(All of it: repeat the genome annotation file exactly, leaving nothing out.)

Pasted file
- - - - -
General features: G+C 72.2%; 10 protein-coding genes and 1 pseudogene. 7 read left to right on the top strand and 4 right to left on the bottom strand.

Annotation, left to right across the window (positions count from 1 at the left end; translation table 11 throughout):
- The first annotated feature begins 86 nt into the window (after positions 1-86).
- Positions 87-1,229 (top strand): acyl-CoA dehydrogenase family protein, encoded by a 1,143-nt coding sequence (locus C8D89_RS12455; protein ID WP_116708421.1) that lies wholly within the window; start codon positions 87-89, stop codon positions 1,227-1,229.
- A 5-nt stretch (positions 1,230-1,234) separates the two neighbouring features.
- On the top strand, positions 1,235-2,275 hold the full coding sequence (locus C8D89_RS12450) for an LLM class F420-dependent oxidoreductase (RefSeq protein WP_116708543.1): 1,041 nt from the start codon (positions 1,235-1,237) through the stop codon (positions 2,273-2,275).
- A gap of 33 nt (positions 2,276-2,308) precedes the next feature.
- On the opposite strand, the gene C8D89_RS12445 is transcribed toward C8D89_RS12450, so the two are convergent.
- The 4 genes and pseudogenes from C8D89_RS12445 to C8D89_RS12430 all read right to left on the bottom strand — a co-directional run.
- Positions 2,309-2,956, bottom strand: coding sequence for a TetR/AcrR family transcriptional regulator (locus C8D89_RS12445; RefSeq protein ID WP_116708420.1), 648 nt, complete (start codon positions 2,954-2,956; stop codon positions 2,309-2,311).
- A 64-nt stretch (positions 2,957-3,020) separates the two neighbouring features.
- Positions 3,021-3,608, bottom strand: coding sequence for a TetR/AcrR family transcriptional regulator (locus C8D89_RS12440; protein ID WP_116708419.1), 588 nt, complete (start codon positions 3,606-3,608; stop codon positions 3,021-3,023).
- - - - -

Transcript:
General features: G+C 72.2%; 10 protein-coding genes and 1 pseudogene. 7 read left to right on the top strand and 4 right to left on the bottom strand.

Annotation, left to right across the window (positions count from 1 at the left end; translation table 11 throughout):
- The first annotated feature begins 86 nt into the window (after positions 1-86).
- Positions 87-1,229 (top strand): acyl-CoA dehydrogenase family protein, encoded by a 1,143-nt coding sequence (locus C8D89_RS12455; protein ID WP_116708421.1) that lies wholly within the window; start codon positions 87-89, stop codon positions 1,227-1,229.
- A 5-nt stretch (positions 1,230-1,234) separates the two neighbouring features.
- On the top strand, positions 1,235-2,275 hold the full coding sequence (locus C8D89_RS12450) for an LLM class F420-dependent oxidoreductase (RefSeq protein WP_116708543.1): 1,041 nt from the start codon (positions 1,235-1,237) through the stop codon (positions 2,273-2,275).
- A gap of 33 nt (positions 2,276-2,308) precedes the next feature.
- On the opposite strand, the gene C8D89_RS12445 is transcribed toward C8D89_RS12450, so the two are convergent.
- The 4 genes and pseudogenes from C8D89_RS12445 to C8D89_RS12430 all read right to left on the bottom strand — a co-directional run.
- Positions 2,309-2,956, bottom strand: coding sequence for a TetR/AcrR family transcriptional regulator (locus C8D89_RS12445; RefSeq protein ID WP_116708420.1), 648 nt, complete (start codon positions 2,954-2,956; stop codon positions 2,309-2,311).
- A 64-nt stretch (positions 2,957-3,020) separates the two neighbouring features.
- Positions 3,021-3,608, bottom strand: coding sequence for a TetR/AcrR family transcriptional regulator (locus C8D89_RS12440; protein ID WP_116708419.1), 588 nt, complete (start codon positions 3,606-3,608; stop codon positions 3,021-3,023).